INDIANAPOLIS (AP) -- Robby Ginepri didn't exceed his expectations by winning the Indianapolis Tennis Championships simply because he didn't have any.
The unseeded Ginepri, ranked No. 95 in the ATP rankings, won his third career singles title on Sunday by upsetting No. 3 seed and fellow American Sam Querrey, 6-2, 6-4, in the final of the Indianapolis Tennis Championships.
"It's funny how things work out," said Ginepri, who never lost serve en route to his first singles title in four years. "I was trying to take one match at a time. I hadn't won two back-to-back matches all year, so after I won that second one, I maybe got that monkey off my back a little bit for the year and just kept going.
"I'm extremely pleased that I fought out a couple of tough matches this week."
Querrey, the third-highest ranked American at No. 37, will rise to a career-high No. 31 next week. After serving 45 aces in the tournament's first four matches, he had two on Sunday.
"I wasn't really serving that well today," Querrey said. "He has such a tough return, especially on his second serve, so I just figured I might as well try to hit aces. It didn't really work.
"I'm not sure what it was. I just didn't have a rhythm on my serve."
Querrey connected on 45 percent of his first serves.
"Sam has an extremely big serve," Ginepri said. "I kind of got on it early. I knew if I wasn't running Sam around the court he would take control of the point and I'd be running side to side. I really had to step up and hit shots today and hit the ball pretty early and try to dictate."
Ginepri, 26, last won an ATP title in 2005, when he also captured the Indy championship.
"I think this one's a little more special, because I didn't expect it," Ginepri said. "Not that I expected the other one. I was doing a little more of the right thing coming into it a few years ago than this time. The year that I've had this year, I'm pretty ecstatic I could get the job done."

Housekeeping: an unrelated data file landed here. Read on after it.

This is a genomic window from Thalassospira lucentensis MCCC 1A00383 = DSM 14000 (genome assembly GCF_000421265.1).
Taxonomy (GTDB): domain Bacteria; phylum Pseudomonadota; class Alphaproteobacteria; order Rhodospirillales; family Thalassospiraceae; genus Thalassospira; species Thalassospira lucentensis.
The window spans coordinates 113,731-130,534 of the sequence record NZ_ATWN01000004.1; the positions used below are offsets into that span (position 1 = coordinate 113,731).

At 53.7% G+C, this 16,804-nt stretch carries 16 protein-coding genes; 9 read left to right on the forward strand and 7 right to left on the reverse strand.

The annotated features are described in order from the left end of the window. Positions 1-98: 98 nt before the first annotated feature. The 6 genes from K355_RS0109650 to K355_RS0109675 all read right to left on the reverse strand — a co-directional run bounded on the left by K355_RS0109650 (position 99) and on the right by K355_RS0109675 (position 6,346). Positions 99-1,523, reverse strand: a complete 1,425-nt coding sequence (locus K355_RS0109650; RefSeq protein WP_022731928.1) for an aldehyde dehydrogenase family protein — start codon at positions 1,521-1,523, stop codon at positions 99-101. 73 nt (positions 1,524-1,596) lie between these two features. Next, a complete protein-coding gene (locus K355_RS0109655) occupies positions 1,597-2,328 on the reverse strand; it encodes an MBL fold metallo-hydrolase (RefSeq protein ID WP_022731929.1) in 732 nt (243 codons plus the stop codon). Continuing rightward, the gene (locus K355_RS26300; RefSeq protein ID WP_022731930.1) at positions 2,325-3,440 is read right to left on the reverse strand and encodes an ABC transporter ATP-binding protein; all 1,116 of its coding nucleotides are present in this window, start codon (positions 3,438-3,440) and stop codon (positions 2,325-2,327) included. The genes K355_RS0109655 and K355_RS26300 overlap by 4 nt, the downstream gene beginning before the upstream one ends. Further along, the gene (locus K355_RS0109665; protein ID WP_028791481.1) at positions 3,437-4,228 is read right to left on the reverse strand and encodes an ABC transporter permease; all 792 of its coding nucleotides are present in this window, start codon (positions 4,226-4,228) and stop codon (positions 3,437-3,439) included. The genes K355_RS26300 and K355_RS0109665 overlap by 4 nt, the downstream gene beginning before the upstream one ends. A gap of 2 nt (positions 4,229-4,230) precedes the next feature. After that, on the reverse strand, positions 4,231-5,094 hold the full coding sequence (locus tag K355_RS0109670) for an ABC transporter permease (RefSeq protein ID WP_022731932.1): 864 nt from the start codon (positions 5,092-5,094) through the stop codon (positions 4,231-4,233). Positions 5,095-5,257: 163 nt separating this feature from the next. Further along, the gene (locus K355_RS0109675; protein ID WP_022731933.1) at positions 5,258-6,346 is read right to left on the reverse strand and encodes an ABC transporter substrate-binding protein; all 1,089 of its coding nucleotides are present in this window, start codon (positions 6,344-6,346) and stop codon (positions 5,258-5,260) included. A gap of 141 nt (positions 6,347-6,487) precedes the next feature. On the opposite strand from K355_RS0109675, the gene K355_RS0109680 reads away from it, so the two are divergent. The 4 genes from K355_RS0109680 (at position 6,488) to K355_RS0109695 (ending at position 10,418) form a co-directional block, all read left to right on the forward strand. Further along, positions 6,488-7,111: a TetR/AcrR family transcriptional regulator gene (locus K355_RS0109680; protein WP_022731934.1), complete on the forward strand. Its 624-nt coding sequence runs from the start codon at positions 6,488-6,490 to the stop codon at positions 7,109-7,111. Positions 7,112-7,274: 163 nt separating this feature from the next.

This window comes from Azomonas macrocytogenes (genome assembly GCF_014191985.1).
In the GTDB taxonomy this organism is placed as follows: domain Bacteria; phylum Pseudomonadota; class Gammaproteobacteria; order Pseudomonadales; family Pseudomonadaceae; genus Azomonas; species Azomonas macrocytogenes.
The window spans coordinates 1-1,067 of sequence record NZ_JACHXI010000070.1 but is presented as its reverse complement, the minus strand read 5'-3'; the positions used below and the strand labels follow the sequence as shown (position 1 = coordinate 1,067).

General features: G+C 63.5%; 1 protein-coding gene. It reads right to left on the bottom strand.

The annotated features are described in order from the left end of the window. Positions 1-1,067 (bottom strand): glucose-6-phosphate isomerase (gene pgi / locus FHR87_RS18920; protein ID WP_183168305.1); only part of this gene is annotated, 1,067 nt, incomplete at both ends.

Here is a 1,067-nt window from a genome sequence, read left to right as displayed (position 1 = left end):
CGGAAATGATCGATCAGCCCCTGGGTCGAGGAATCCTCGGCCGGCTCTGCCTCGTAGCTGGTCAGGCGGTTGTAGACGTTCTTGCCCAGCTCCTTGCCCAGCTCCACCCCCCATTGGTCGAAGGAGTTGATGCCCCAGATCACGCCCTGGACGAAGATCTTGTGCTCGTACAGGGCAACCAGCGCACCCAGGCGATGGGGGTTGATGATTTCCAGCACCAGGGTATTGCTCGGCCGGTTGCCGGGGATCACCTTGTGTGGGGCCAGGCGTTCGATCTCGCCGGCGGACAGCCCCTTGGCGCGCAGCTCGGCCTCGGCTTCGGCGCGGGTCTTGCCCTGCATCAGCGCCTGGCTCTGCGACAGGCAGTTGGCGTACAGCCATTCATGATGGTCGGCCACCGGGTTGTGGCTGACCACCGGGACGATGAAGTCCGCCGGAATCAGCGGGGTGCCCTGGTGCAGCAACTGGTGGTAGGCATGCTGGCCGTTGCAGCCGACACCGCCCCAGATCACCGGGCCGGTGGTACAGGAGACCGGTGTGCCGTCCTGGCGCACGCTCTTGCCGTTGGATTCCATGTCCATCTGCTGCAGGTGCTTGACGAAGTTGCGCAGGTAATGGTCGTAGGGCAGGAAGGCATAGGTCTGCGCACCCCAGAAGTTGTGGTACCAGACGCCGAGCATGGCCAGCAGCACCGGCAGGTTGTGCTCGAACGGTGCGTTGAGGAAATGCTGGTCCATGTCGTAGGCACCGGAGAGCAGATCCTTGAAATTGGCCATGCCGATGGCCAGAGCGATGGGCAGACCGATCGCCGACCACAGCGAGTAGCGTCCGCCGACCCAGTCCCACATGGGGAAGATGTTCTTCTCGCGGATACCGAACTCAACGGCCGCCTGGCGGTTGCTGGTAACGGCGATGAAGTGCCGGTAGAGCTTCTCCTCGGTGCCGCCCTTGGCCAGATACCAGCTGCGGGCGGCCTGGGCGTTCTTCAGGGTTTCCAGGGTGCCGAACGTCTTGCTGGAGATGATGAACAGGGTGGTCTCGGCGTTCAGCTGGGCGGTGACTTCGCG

Ginepri, ranked No. 15 in 2005, entered the week with a 4-13 record this year. He will move up to around No. 56 next week, the ATP said.
"When you have a lot of losses, you start questioning if you can play at this level," Ginepri said. "It creeps in the back of your mind, so this is definitely a confidence boost for me the rest of the summer."
Ginepri broke Querrey twice to win the first set in 27 minutes, then won the crucial 11th game of the second set in dramatic fashion, rallying from 40-0 down to earn the first break of the set. That gave Ginepri a 6-5 lead, and he held serve without losing a point to win the tournament in the next game.
"I was lucky to get that break at four-all," Ginepri said. "I just moved my position back 10, 15 feet behind the court and put some of his first serves in play. It was good enough to get the break."
In Sunday's doubles final, Dmitry Tursunov of Russia and Ernests Gulbis of Latvia upset top-seeded Ashley Fisher and Jordan Kerr of Australia, 6-4, 3-6, 11-9.
Tursunov and Gulbis won their four matches this week in third-set, super tiebreakers. They clinched the title Sunday when Gulbis powered a forehand winner down the left baseline to secure a come-from-behind tiebreaker victory.
It was the first time Tursunov and Gulbis played together.
"They're obviously better as a team, but when there's a lot of firepower against you, there's not much you can do," Tursunov said.
The duo plans to play together next at the U.S. Open Series event in Los Angeles this week, Tursunov said.
"We'll see," Tursunov said of their future as a team. "It's kind of like beginner's luck in poker, so we'll see how it goes. If we're having success, it makes sense to continue to play."